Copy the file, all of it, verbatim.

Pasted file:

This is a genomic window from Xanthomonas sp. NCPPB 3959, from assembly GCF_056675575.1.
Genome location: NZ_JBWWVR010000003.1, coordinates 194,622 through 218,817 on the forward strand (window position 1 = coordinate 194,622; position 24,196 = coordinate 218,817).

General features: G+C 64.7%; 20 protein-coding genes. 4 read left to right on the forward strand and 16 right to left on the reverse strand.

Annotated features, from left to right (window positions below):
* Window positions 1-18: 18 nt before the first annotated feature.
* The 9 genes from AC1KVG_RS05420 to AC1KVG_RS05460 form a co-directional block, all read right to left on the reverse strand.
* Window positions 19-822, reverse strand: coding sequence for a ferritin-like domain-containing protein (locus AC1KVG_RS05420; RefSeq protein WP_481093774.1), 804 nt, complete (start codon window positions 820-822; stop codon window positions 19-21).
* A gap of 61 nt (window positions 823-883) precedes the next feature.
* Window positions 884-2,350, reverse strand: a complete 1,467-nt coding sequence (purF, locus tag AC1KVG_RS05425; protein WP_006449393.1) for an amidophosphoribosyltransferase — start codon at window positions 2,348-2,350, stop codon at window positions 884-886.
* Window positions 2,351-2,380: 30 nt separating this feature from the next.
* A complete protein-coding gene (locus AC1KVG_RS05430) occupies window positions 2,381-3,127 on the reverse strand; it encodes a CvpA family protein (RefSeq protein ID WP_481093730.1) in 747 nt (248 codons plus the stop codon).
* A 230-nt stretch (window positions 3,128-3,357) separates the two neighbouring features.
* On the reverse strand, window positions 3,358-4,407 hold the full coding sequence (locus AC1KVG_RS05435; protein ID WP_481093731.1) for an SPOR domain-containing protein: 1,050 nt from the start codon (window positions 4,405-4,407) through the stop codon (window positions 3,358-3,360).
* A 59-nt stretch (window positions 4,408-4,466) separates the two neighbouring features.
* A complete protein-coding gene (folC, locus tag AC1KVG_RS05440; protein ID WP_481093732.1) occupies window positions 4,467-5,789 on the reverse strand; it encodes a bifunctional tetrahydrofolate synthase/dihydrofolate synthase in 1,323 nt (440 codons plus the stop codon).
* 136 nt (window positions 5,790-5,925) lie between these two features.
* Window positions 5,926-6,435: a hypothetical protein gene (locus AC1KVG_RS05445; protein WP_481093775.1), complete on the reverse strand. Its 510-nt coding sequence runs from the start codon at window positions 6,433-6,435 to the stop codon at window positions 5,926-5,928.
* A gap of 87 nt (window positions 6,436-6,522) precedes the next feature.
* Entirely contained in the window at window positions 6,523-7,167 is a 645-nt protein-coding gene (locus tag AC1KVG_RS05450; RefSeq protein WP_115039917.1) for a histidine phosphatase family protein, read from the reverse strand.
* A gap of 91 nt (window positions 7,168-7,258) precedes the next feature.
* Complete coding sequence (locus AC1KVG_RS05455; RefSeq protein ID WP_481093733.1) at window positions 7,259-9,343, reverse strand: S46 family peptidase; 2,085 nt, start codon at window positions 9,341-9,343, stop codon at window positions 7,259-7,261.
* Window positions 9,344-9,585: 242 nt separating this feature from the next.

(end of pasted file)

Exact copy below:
This is a genomic window from Xanthomonas sp. NCPPB 3959, from assembly GCF_056675575.1.
Genome location: NZ_JBWWVR010000003.1, coordinates 194,622 through 218,817 on the forward strand (window position 1 = coordinate 194,622; position 24,196 = coordinate 218,817).

General features: G+C 64.7%; 20 protein-coding genes. 4 read left to right on the forward strand and 16 right to left on the reverse strand.

Annotated features, from left to right (window positions below):
* Window positions 1-18: 18 nt before the first annotated feature.
* The 9 genes from AC1KVG_RS05420 to AC1KVG_RS05460 form a co-directional block, all read right to left on the reverse strand.
* Window positions 19-822, reverse strand: coding sequence for a ferritin-like domain-containing protein (locus AC1KVG_RS05420; RefSeq protein WP_481093774.1), 804 nt, complete (start codon window positions 820-822; stop codon window positions 19-21).
* A gap of 61 nt (window positions 823-883) precedes the next feature.
* Window positions 884-2,350, reverse strand: a complete 1,467-nt coding sequence (purF, locus tag AC1KVG_RS05425; protein WP_006449393.1) for an amidophosphoribosyltransferase — start codon at window positions 2,348-2,350, stop codon at window positions 884-886.
* Window positions 2,351-2,380: 30 nt separating this feature from the next.
* A complete protein-coding gene (locus AC1KVG_RS05430) occupies window positions 2,381-3,127 on the reverse strand; it encodes a CvpA family protein (RefSeq protein ID WP_481093730.1) in 747 nt (248 codons plus the stop codon).
* A 230-nt stretch (window positions 3,128-3,357) separates the two neighbouring features.
* On the reverse strand, window positions 3,358-4,407 hold the full coding sequence (locus AC1KVG_RS05435; protein ID WP_481093731.1) for an SPOR domain-containing protein: 1,050 nt from the start codon (window positions 4,405-4,407) through the stop codon (window positions 3,358-3,360).
* A 59-nt stretch (window positions 4,408-4,466) separates the two neighbouring features.
* A complete protein-coding gene (folC, locus tag AC1KVG_RS05440; protein ID WP_481093732.1) occupies window positions 4,467-5,789 on the reverse strand; it encodes a bifunctional tetrahydrofolate synthase/dihydrofolate synthase in 1,323 nt (440 codons plus the stop codon).
* 136 nt (window positions 5,790-5,925) lie between these two features.
* Window positions 5,926-6,435: a hypothetical protein gene (locus AC1KVG_RS05445; protein WP_481093775.1), complete on the reverse strand. Its 510-nt coding sequence runs from the start codon at window positions 6,433-6,435 to the stop codon at window positions 5,926-5,928.
* A gap of 87 nt (window positions 6,436-6,522) precedes the next feature.
* Entirely contained in the window at window positions 6,523-7,167 is a 645-nt protein-coding gene (locus tag AC1KVG_RS05450; RefSeq protein WP_115039917.1) for a histidine phosphatase family protein, read from the reverse strand.
* A gap of 91 nt (window positions 7,168-7,258) precedes the next feature.
* Complete coding sequence (locus AC1KVG_RS05455; RefSeq protein ID WP_481093733.1) at window positions 7,259-9,343, reverse strand: S46 family peptidase; 2,085 nt, start codon at window positions 9,341-9,343, stop codon at window positions 7,259-7,261.
* Window positions 9,344-9,585: 242 nt separating this feature from the next.